Ten ways to ensure there are plenty more fish in the sea

Sustainable fisheries must be central to the new global development goals that all nations will pursue from 2015, says Essam Yassin Mohammed.

28 January 2014
Fish for sale in a Sri Lankan market. Credit: Dhammika Heenpella (Flickr / http://creativecommons.org/licenses/by/2.0/)

Fish for sale in a Sri Lankan market. Credit: Dhammika Heenpella (Flickr / http://creativecommons.org/licenses/by/2.0/)

As governments prepare to negotiate the text of a global set of goals that will form the post-2015 development agenda, they must look to the seas.

Marine ecosystems support a diversity of living resources that sustain the livelihoods of millions of people. In many developing countries, fish trade provides an important source of revenue to service international debt, fund national governments and pay for food imports for domestic consumption.

But world fish stocks are running dangerously low. If current trends continue, we are likely to see 'fishless oceans' by 2050 and millions of livelihoods lost. Therefore, as countries debate and define goals and targets for development after 2015, fisheries must be central to the agenda.

In a briefing paper published today by IIED, I set out a clear and achievable vision for the post-2015 development era. It summarises the 'current state' of global fisheries and a 'desired state', characterised by healthy ocean ecosystems and sustainably managed global fisheries.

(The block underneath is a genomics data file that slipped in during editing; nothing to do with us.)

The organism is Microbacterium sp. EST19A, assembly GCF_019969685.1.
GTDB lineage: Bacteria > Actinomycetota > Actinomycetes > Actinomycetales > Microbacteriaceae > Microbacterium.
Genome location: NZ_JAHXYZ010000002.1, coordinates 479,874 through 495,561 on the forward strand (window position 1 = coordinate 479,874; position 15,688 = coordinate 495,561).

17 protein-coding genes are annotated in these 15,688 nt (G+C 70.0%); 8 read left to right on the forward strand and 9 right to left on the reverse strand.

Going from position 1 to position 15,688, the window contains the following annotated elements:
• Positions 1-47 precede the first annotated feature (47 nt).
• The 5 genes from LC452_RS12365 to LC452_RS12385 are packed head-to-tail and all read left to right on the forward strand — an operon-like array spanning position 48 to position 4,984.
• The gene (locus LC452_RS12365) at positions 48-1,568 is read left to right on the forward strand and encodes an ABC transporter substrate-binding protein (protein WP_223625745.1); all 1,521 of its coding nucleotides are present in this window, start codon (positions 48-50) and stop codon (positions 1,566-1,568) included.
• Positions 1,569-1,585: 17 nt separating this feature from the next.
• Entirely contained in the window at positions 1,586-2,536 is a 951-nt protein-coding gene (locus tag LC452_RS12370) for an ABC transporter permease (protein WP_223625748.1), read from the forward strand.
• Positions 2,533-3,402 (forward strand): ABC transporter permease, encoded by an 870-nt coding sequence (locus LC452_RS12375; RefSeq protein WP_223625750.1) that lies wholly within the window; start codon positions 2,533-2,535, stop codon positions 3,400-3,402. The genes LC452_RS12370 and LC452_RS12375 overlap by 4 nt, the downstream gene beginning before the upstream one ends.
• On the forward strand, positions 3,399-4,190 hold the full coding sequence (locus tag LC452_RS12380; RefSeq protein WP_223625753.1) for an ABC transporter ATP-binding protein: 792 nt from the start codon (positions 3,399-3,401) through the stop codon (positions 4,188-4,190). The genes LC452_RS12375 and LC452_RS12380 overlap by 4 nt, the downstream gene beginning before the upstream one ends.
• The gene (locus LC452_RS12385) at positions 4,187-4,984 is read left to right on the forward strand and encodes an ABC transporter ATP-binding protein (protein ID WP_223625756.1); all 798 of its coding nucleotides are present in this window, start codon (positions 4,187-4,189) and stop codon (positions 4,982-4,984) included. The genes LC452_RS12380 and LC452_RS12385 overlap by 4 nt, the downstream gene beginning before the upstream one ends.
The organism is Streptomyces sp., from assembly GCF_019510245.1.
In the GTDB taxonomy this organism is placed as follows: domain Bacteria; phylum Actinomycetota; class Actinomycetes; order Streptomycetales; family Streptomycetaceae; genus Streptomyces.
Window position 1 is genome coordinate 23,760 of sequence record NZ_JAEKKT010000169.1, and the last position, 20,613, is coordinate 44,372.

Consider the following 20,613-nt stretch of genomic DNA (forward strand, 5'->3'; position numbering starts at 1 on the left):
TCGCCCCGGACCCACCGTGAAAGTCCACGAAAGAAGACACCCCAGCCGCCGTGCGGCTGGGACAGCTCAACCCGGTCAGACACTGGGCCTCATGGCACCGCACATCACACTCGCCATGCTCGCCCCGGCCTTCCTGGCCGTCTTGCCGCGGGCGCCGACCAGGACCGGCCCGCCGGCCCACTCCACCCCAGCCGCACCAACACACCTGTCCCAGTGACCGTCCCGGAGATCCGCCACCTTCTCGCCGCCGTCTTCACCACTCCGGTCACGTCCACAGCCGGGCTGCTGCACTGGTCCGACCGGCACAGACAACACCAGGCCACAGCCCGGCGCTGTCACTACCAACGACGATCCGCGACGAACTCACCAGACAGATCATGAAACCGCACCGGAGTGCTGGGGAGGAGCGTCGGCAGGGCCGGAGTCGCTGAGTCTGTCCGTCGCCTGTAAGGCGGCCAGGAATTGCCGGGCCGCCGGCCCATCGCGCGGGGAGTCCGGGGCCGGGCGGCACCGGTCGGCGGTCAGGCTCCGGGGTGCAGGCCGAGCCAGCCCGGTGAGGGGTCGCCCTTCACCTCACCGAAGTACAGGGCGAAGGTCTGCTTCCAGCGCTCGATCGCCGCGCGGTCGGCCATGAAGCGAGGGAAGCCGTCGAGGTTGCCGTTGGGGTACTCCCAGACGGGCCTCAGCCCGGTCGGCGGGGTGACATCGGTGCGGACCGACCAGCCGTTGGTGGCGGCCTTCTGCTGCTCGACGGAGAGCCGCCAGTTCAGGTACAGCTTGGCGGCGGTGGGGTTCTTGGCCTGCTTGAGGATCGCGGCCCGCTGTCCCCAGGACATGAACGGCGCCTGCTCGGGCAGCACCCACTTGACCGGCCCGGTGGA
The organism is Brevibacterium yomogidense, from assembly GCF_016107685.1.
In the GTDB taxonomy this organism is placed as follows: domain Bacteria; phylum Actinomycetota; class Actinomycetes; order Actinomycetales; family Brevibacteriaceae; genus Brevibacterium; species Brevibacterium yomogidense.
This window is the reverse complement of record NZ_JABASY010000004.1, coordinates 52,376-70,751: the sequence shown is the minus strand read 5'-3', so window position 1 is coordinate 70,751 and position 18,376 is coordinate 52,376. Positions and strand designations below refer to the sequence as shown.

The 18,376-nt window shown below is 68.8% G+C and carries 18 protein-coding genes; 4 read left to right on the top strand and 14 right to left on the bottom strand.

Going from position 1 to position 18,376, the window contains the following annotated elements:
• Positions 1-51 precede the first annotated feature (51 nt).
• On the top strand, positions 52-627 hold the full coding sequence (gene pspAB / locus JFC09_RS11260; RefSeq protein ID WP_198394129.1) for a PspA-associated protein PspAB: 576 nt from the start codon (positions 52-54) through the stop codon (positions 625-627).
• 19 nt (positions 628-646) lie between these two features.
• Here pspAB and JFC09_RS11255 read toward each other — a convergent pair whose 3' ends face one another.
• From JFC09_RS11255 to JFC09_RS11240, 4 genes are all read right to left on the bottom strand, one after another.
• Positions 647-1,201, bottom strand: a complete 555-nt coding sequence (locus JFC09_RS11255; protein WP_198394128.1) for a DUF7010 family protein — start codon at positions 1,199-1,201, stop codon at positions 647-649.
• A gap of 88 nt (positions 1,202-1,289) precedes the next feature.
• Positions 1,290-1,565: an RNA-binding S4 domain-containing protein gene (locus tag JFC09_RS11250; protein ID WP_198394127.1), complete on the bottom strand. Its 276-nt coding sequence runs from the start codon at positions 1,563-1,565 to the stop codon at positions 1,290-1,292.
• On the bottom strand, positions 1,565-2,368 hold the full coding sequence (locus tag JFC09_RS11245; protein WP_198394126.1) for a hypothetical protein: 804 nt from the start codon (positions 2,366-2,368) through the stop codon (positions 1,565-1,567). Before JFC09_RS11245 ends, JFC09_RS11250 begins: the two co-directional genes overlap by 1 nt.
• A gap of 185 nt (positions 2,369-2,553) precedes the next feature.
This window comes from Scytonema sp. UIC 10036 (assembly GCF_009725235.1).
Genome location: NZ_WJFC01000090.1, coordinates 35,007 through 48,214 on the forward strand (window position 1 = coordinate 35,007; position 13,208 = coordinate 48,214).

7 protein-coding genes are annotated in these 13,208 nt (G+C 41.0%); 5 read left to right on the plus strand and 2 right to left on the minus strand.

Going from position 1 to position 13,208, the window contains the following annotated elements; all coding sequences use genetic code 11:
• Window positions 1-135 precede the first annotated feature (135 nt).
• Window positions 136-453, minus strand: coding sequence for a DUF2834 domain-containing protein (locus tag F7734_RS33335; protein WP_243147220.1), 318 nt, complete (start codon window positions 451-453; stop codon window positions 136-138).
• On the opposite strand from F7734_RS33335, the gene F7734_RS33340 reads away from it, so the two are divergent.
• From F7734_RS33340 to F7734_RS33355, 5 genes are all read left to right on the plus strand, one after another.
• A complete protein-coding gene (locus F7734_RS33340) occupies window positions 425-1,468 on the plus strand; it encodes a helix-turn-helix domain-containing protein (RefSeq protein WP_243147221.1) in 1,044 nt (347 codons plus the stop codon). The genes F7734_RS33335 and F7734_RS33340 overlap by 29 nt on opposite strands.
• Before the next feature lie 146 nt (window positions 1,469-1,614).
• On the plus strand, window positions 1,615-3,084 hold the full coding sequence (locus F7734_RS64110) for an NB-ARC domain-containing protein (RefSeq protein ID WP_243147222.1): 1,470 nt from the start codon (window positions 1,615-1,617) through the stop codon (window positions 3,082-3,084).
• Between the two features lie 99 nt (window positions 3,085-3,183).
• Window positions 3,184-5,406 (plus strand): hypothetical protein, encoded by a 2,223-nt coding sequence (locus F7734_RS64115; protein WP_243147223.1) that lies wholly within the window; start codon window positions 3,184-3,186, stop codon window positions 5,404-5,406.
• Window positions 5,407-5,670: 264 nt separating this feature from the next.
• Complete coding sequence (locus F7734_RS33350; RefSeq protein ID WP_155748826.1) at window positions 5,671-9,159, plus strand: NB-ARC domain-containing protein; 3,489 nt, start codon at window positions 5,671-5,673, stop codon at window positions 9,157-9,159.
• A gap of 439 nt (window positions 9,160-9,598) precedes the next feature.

The paper describes in detail the following ten things policymakers can do to achieve this vision:

  1. Restore depleted or over-exploited fish stocks
  2. Improve fishery catch statistics
  3. Mainstream fisheries in national development plans
  4. Understand climate change impacts on fisheries
  5. Create more safe havens for threatened fish species
  6. Eliminate harmful subsidies
  7. Tackle illegal, unregulated and unreported fishing
  8. Eliminate tariff and non-tariff barriers to fish trade
  9. Govern the high seas effectively
  10. Clearly define use rights of coastal communities.

It will be up to governments to decide whether fisheries deserve goals and targets of their own in the post-2015 development agenda — or whether fisheries will be present across a broader set of goals that focus on, for instance, food security and livelihoods.

What matters most is that the negotiators of the new goals do not miss this opportunity to act in a determined way to address decades of unsustainable fishing. They must ensure that development goals they set for the coming decades will improve the prospects of the fish in our seas – and the millions of people who depend on them.

Download the paper Fisheries and the post-2015 development agenda

Dr Essam Yassin Mohammed is a researcher in IIED's sustainable markets group ([email protected])